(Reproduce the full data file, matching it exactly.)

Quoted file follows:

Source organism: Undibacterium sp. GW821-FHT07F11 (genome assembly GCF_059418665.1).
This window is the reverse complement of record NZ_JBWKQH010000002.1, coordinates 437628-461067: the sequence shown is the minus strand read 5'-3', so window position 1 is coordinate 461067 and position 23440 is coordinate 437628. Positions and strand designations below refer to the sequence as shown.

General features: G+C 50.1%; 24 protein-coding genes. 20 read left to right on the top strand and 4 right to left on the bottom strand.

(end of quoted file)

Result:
Source organism: Undibacterium sp. GW821-FHT07F11 (genome assembly GCF_059418665.1).
This window is the reverse complement of record NZ_JBWKQH010000002.1, coordinates 437628-461067: the sequence shown is the minus strand read 5'-3', so window position 1 is coordinate 461067 and position 23440 is coordinate 437628. Positions and strand designations below refer to the sequence as shown.

General features: G+C 50.1%; 24 protein-coding genes. 20 read left to right on the top strand and 4 right to left on the bottom strand.